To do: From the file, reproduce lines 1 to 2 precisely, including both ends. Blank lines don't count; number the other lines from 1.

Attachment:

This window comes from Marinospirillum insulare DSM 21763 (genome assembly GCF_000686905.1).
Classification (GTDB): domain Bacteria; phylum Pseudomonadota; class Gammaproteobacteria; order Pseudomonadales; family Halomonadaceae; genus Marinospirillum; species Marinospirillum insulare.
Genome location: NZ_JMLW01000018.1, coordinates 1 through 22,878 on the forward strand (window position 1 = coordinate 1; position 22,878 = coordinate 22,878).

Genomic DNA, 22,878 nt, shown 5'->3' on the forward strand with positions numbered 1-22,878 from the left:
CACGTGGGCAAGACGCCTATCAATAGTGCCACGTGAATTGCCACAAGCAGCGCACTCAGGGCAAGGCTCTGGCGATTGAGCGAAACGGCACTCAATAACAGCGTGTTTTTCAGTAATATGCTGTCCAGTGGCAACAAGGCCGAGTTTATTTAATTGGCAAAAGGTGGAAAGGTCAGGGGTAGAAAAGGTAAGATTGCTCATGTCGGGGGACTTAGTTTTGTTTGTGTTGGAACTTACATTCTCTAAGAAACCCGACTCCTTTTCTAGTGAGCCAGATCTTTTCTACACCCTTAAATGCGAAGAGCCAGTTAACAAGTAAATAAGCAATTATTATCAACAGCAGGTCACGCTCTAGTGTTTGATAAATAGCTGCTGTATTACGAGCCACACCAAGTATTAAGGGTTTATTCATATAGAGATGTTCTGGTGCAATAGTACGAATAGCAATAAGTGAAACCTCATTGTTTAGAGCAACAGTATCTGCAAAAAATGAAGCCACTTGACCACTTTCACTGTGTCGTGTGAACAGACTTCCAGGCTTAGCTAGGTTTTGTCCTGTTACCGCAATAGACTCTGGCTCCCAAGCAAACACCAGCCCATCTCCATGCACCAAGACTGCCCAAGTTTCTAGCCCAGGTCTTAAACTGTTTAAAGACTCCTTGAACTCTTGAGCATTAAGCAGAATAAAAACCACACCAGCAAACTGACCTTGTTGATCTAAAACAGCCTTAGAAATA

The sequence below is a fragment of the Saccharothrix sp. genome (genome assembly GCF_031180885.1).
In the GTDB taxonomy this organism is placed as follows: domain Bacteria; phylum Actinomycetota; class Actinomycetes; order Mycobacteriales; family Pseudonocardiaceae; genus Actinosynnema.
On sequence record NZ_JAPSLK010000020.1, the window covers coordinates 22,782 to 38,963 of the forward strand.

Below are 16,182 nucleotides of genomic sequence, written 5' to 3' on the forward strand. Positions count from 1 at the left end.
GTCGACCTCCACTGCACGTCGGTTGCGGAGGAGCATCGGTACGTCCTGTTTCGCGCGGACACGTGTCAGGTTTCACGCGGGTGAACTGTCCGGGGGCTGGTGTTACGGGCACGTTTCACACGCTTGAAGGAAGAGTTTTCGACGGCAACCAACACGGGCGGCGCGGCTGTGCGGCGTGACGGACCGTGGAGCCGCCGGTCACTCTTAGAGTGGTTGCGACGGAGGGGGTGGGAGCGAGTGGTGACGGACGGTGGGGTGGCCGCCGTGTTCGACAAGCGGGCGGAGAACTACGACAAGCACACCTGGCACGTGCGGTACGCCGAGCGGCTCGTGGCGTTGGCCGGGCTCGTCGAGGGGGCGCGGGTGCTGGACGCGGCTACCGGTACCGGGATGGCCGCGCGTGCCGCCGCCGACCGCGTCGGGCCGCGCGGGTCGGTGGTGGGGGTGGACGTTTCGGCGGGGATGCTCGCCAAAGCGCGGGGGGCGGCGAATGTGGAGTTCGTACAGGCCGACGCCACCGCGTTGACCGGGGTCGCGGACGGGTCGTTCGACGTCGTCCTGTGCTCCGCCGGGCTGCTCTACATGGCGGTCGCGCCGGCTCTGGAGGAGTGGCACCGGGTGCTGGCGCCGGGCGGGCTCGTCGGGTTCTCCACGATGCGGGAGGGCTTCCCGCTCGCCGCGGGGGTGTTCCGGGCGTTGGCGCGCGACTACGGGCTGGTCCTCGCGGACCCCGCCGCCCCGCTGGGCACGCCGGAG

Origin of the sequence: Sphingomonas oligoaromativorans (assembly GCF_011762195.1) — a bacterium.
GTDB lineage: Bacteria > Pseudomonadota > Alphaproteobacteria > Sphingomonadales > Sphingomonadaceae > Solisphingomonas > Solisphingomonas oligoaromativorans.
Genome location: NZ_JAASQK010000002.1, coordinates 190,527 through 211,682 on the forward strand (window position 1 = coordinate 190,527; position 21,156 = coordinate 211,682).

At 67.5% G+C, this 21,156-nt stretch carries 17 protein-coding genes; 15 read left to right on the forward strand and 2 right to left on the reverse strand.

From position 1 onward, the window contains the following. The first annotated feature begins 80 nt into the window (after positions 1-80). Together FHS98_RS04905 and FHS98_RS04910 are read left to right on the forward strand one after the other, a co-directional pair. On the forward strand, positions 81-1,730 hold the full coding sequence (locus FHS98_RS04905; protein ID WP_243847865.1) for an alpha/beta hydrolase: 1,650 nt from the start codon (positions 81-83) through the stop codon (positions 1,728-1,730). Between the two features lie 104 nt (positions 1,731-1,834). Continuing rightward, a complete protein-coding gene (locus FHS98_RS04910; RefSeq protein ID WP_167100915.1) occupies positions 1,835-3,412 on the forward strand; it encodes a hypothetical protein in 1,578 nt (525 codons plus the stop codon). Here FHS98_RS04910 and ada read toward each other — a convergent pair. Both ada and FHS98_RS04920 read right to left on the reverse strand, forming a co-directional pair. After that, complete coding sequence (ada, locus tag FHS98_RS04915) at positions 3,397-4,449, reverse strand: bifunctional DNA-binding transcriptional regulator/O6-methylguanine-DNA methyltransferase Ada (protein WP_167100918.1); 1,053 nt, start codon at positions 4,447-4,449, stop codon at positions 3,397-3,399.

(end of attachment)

This window comes from Marinospirillum insulare DSM 21763 (genome assembly GCF_000686905.1).
Classification (GTDB): domain Bacteria; phylum Pseudomonadota; class Gammaproteobacteria; order Pseudomonadales; family Halomonadaceae; genus Marinospirillum; species Marinospirillum insulare.